Image: Author Neville Medhora
The usual point of writing non-fiction is to persuade people to take a given action, such as buy something. That's a basic definition, and it's exactly what this book will teach you how to do. The book provides examples of good and bad writing (to show you how to write better) and gives anybody who knows little about selling an easy way to think about how to sell stuff.
The trick is to makes selling less awkward by pretending you are sitting down with a friend over lunch. Tell them about the thing you are trying to sell, and why you are interested in it. It doesn’t have to be a riveting story, but (at the very least) they should know what the product does and what its obvious benefit(s) are. If you've done your job well, you should leave them wanting a little more.
The book also outlines a great framework for doing all this, it's called the AIDA formula (Attention, Interest, Desire and Action). You take what you said in the exercise above and rearrange it (with the formula) to make it more efficient at selling.
Moreover, the book has some great tips on how to write better headlines and e-mail. It also talks about whether long copy is better than short copy and presents some great little mental hacks or checklist to get you into the zone for great writing.
The prose is straightforward and to the point. It doesn’t tell you life is roses and butterflies. Rather it delivers advice directly: “Stop trying to be clever. Instead be clear.” That’s why the book is totally worth a read. Plus, it's super short. It can be read in under 30 minutes.
If you sell something useful and you do not know how the sales process works, then you are at a serious disadvantage. Understanding how to convince people to buy things that will actually help them is what great sales writers and business people are all about.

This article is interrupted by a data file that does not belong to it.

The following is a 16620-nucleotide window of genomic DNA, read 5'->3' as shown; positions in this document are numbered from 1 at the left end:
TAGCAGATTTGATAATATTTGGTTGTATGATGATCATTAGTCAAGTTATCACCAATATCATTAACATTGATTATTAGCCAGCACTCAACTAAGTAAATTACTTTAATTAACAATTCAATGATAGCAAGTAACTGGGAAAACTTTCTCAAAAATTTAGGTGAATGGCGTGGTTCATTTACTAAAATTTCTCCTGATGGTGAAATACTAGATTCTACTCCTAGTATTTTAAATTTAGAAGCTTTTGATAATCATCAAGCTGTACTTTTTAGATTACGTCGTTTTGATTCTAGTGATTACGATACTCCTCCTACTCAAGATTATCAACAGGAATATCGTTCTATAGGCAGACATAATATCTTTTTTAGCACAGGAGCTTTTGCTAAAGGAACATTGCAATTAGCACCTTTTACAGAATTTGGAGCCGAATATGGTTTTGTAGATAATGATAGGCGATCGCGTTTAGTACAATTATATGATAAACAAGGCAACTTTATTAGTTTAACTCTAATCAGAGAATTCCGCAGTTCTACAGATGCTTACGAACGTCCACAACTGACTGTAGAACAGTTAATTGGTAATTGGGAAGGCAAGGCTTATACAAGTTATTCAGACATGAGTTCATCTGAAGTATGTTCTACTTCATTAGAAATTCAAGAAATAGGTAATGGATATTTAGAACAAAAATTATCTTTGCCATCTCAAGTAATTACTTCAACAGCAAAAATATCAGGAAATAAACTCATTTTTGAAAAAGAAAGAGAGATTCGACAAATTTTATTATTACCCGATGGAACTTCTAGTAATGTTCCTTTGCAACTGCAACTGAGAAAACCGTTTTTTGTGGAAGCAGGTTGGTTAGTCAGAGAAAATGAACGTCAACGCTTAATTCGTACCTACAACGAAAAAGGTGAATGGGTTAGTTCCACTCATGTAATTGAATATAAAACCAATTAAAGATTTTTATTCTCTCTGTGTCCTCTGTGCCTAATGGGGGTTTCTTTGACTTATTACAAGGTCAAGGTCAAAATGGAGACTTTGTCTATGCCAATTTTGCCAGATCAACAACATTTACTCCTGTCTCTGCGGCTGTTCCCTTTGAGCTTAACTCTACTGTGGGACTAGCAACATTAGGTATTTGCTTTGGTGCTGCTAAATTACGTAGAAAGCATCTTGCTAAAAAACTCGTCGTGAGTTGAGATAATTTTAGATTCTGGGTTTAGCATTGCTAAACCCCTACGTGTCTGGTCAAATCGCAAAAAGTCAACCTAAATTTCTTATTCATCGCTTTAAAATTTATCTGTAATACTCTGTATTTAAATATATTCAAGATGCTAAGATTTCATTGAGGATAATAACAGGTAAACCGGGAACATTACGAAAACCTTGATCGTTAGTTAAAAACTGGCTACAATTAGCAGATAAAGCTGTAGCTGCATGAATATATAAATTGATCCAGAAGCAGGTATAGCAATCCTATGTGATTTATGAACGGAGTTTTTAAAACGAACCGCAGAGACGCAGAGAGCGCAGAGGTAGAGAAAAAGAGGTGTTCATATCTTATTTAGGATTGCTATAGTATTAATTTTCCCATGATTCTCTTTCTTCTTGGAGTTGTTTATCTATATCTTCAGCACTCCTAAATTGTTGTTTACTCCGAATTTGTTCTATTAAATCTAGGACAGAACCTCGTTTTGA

One persuasive framework to persuade people to buy something is to escalate from something noticeable to something interesting, then desirable.
Start with something that grabs their attention: Something shocking or unusual that will perk their interest. Then keep them interested using facts, uses, a case study or a story.
Proceed to make the object desirable by explaining what their life could be like with it. Then make it clear and easy to take action, in our case the action is to buy what you are selling.
Attention: Something to perk their interest.
Interest: Interesting facts.
Desire: What your life could be like with it.
Action: What to do next.
Another approach is just to tell a true story. In which case the formula is a lot simpler: Story that happened + how the product could help + how to buy product
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by Hugh MacLeod
Ever wonder what it really takes to make a living as a creative person in today's complicated world?
MacLeod presents some witty keys for creative success, including "ignore everybody. Why should you "ignore everybody"?
Because, he writes, nobody else can tell you whether your idea is worthwhile. People can give you advice, but at the end of the day, it's your decision. The more original an idea, the less helpful the advice is going to be.
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